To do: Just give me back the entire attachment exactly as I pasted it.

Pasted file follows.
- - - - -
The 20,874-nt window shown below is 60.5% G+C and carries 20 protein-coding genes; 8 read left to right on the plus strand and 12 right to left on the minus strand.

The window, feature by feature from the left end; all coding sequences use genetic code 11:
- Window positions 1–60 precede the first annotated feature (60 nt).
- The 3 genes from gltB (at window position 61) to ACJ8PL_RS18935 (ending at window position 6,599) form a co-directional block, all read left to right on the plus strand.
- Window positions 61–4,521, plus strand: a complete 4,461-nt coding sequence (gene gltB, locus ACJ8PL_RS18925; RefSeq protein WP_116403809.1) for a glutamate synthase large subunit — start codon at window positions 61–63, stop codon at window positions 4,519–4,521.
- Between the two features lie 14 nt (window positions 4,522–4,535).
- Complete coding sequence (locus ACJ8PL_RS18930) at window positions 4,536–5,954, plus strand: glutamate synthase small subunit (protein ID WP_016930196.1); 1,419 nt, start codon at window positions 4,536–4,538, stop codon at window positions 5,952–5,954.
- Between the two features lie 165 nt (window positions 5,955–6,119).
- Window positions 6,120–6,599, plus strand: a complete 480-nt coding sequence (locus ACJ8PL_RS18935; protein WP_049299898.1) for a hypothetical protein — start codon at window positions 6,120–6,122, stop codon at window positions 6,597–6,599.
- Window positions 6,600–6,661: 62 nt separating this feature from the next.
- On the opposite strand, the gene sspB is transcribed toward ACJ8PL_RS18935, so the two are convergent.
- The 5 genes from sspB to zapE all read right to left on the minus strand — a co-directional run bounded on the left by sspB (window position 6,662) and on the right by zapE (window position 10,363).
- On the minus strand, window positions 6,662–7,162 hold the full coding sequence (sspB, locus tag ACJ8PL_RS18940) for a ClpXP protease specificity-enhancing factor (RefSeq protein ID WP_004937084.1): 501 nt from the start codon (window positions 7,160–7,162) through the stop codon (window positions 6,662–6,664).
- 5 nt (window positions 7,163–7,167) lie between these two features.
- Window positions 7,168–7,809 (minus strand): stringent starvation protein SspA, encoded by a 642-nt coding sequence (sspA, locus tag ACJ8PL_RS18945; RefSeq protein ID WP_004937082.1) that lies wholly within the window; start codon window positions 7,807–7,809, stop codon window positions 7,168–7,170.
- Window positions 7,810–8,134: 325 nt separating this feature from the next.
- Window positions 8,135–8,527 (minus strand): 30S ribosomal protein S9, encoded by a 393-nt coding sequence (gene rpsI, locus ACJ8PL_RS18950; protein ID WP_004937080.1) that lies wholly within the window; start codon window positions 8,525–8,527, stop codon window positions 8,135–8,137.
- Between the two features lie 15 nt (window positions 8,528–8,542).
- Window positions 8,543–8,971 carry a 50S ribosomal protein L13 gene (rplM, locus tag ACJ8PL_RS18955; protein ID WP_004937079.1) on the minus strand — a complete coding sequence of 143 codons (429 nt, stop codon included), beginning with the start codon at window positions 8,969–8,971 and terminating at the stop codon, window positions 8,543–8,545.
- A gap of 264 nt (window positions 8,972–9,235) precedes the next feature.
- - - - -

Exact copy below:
The 20,874-nt window shown below is 60.5% G+C and carries 20 protein-coding genes; 8 read left to right on the plus strand and 12 right to left on the minus strand.

The window, feature by feature from the left end; all coding sequences use genetic code 11:
- Window positions 1–60 precede the first annotated feature (60 nt).
- The 3 genes from gltB (at window position 61) to ACJ8PL_RS18935 (ending at window position 6,599) form a co-directional block, all read left to right on the plus strand.
- Window positions 61–4,521, plus strand: a complete 4,461-nt coding sequence (gene gltB, locus ACJ8PL_RS18925; RefSeq protein WP_116403809.1) for a glutamate synthase large subunit — start codon at window positions 61–63, stop codon at window positions 4,519–4,521.
- Between the two features lie 14 nt (window positions 4,522–4,535).
- Complete coding sequence (locus ACJ8PL_RS18930) at window positions 4,536–5,954, plus strand: glutamate synthase small subunit (protein ID WP_016930196.1); 1,419 nt, start codon at window positions 4,536–4,538, stop codon at window positions 5,952–5,954.
- Between the two features lie 165 nt (window positions 5,955–6,119).
- Window positions 6,120–6,599, plus strand: a complete 480-nt coding sequence (locus ACJ8PL_RS18935; protein WP_049299898.1) for a hypothetical protein — start codon at window positions 6,120–6,122, stop codon at window positions 6,597–6,599.
- Window positions 6,600–6,661: 62 nt separating this feature from the next.
- On the opposite strand, the gene sspB is transcribed toward ACJ8PL_RS18935, so the two are convergent.
- The 5 genes from sspB to zapE all read right to left on the minus strand — a co-directional run bounded on the left by sspB (window position 6,662) and on the right by zapE (window position 10,363).
- On the minus strand, window positions 6,662–7,162 hold the full coding sequence (sspB, locus tag ACJ8PL_RS18940) for a ClpXP protease specificity-enhancing factor (RefSeq protein ID WP_004937084.1): 501 nt from the start codon (window positions 7,160–7,162) through the stop codon (window positions 6,662–6,664).
- 5 nt (window positions 7,163–7,167) lie between these two features.
- Window positions 7,168–7,809 (minus strand): stringent starvation protein SspA, encoded by a 642-nt coding sequence (sspA, locus tag ACJ8PL_RS18945; RefSeq protein ID WP_004937082.1) that lies wholly within the window; start codon window positions 7,807–7,809, stop codon window positions 7,168–7,170.
- Window positions 7,810–8,134: 325 nt separating this feature from the next.
- Window positions 8,135–8,527 (minus strand): 30S ribosomal protein S9, encoded by a 393-nt coding sequence (gene rpsI, locus ACJ8PL_RS18950; protein ID WP_004937080.1) that lies wholly within the window; start codon window positions 8,525–8,527, stop codon window positions 8,135–8,137.
- Between the two features lie 15 nt (window positions 8,528–8,542).
- Window positions 8,543–8,971 carry a 50S ribosomal protein L13 gene (rplM, locus tag ACJ8PL_RS18955; protein ID WP_004937079.1) on the minus strand — a complete coding sequence of 143 codons (429 nt, stop codon included), beginning with the start codon at window positions 8,969–8,971 and terminating at the stop codon, window positions 8,543–8,545.
- A gap of 264 nt (window positions 8,972–9,235) precedes the next feature.